Women on the Rise: Racial Justice Action Center’s First Grassroots Organizing project
Women on the Rise is a membership-based organization of women targeted and/or impacted by the criminal “justice” system. Women on the Rise works to educate, heal, and empower ourselves, one another, and our communities to demand justice, dignity, and liberation for all.
As Women on the Rise, we assert that public safety is created by strong, interdependent communities, and empowered women and families, not by prisons and police. We honor our lived experience, reclaim our inherent power, cultivate a passion for justice, and engage in bold, collective action to transform our communities and the institutions that affect our families and our lives.
We are working to reduce the number of women behind bars and to stop the criminalization of our communities. We build power through grassroots organizing, change policies through campaigns and strengthen our movement through coalition building.
We invite all women impacted by incarceration to join us at our monthly membership meetings. If you would like to become a Woman on the Rise contact email@example.com.
Our Campaigns and Policy Initiatives:
No New Jail Beds
The number one charge for women incarcerated is forgery (ie writing bad checks) and the majority of women incarcerated and/or detained in Georgia are there for non-violent offenses like shoplifting or simple drug possession. Currently, the Fulton County Jail is so over-capacity that women are forced to sleep on the floor in the jail and the County is spending even more money to ship these women to the Union City Jail. When a woman is locked up, it can result in her losing her job, her home and/or her children – all of which have much broader consequences and none of which make anyone in our community safer. Instead of wasting tax-payer dollars by detaining women who are neither a public safety nor flight risk, Women on the Rise is fighting to have that money (and the women) diverted into community programs and services that are able to address root causes (like drug addition, mental health, lack of jobs) so we can build safer and stronger communities.
Ban The Box
Women on the Rise is working with our sister organization Ban the Box/ 9to5 to get public and private employers to remove the box that asks about prior convictions or arrests on job applications. We are working in a coordinated strategy to take city by city and county by county until we pass legislation at the state-wide level that bans this practice on all job applications.
Women on the Rise also works with and supports efforts anchored by other organizations to eliminate the ban on food stamps for those convicted of drug offenses, reduce and/or eliminate lengthy probation and parole sentences, end housing discrimination against people with criminal convictions among other needed policy changes.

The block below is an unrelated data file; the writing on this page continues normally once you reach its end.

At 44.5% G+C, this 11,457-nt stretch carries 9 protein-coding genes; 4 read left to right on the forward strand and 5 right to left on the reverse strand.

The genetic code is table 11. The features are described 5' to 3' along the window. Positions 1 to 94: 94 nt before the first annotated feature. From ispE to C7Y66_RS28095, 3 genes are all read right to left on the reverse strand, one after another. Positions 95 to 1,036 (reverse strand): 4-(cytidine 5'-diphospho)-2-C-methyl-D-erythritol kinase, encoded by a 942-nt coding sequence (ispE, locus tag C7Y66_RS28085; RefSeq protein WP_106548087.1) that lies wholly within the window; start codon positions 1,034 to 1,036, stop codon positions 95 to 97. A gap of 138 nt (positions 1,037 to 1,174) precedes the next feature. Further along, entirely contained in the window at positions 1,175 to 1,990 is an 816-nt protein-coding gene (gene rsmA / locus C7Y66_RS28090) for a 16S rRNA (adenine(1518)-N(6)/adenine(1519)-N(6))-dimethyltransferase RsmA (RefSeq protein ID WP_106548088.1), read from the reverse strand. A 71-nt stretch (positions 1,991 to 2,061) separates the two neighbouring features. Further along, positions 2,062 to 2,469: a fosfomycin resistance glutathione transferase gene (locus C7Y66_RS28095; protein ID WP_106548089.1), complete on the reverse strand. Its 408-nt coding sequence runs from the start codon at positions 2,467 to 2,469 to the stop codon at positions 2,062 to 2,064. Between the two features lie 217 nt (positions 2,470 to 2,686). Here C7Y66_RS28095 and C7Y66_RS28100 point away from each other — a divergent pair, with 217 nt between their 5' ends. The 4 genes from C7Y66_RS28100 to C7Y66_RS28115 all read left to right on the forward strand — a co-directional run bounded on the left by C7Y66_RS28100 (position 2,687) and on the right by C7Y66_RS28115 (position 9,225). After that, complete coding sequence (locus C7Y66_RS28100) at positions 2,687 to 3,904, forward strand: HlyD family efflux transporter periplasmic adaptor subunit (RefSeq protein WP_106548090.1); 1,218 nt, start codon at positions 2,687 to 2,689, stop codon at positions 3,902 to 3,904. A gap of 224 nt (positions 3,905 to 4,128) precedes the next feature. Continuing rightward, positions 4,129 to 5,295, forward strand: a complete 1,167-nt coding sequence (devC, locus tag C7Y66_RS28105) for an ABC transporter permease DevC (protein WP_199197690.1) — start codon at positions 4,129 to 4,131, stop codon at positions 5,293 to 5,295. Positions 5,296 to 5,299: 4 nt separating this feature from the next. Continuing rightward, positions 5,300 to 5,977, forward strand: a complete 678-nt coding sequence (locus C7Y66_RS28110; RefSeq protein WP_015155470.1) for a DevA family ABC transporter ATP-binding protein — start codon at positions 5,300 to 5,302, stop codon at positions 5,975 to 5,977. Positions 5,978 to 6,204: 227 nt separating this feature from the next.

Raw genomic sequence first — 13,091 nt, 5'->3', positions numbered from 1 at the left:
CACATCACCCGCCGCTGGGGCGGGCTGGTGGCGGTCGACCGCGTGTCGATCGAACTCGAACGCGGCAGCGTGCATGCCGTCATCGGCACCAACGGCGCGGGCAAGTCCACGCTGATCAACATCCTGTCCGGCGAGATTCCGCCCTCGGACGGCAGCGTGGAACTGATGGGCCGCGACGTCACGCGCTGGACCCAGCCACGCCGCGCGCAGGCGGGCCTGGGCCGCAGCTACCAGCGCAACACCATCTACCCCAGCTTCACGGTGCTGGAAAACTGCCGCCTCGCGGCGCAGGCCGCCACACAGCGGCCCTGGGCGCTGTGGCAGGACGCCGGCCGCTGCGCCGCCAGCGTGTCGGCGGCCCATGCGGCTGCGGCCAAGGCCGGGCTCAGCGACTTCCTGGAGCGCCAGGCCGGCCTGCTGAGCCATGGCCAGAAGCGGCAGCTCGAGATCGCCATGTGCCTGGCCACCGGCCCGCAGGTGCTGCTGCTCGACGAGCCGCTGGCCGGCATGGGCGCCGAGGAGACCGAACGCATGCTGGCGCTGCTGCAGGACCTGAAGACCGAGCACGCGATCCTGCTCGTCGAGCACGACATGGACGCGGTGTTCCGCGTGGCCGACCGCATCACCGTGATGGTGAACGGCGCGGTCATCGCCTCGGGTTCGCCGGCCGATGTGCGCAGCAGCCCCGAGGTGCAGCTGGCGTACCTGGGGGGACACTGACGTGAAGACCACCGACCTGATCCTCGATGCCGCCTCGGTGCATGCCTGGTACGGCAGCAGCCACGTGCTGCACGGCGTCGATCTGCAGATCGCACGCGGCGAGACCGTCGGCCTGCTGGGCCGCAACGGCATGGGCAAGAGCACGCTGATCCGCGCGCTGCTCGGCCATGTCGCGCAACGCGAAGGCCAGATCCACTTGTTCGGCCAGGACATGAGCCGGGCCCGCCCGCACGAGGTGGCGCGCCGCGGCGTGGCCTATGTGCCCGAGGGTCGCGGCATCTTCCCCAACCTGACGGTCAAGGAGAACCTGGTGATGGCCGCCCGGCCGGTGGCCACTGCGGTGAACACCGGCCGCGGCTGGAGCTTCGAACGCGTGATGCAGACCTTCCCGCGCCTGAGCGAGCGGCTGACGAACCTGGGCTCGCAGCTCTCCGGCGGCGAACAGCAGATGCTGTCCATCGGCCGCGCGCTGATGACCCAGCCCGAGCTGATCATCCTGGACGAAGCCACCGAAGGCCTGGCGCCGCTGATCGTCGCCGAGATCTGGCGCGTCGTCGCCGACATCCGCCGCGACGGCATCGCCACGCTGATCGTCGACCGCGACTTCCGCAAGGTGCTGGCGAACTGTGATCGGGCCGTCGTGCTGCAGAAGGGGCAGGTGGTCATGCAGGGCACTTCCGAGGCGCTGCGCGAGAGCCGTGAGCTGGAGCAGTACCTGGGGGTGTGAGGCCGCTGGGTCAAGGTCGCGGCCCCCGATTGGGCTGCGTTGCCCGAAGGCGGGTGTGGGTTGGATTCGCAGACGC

Recent Work & Accomplishments:
October 2013: Though our core group has been meeting for nearly one year, we held our first Membership Meeting On October 26th and had more than forty women attend.
September 2013: Women on the Rise joined 9 to 5’s Ban the Box Campaign, the Georgia Justice Project and ABLE to host ‘The Real Effects of a Criminal Record’ which drew over 100 participants and created space for those with records to share and learn new advocacy tools for success. In addition to helping plan the event, we also facilitated a workshop called “Organizing for Power and Restoring the Rights of Formerly Incarcerated People.”
September 2013: Women on the Rise was invited to present to the Governor’s Office of Transition, Support and Re-Entry to share our suggestions for statewide policy changes that would improve the lives and opportunities of formerly incarcerated people.
May –October 2013: Engaged and interviewed over 200 women impacted by incarceration in through our Community Survey process that helped us identify the most pressing needs of formerly incarcerated women and women with criminal convictions.
Feb. 2013: Women on the Rise led the charge to prevent the City of Atlanta from passing an ordinance that would have banished those convicted of street level sex work. The Solutions Not Punishment (SNaP) Coalition was born from this effort.
October 2012: Women on the Rise helped anchor a community speak out on criminalization at the Auburn Research Library. ‘Breaking the Chains’ brought over 100 directly impacted community members, several city council members and county commissioners together to talk about the devastating impact of mass incarceration and to develop solutions to these challenges.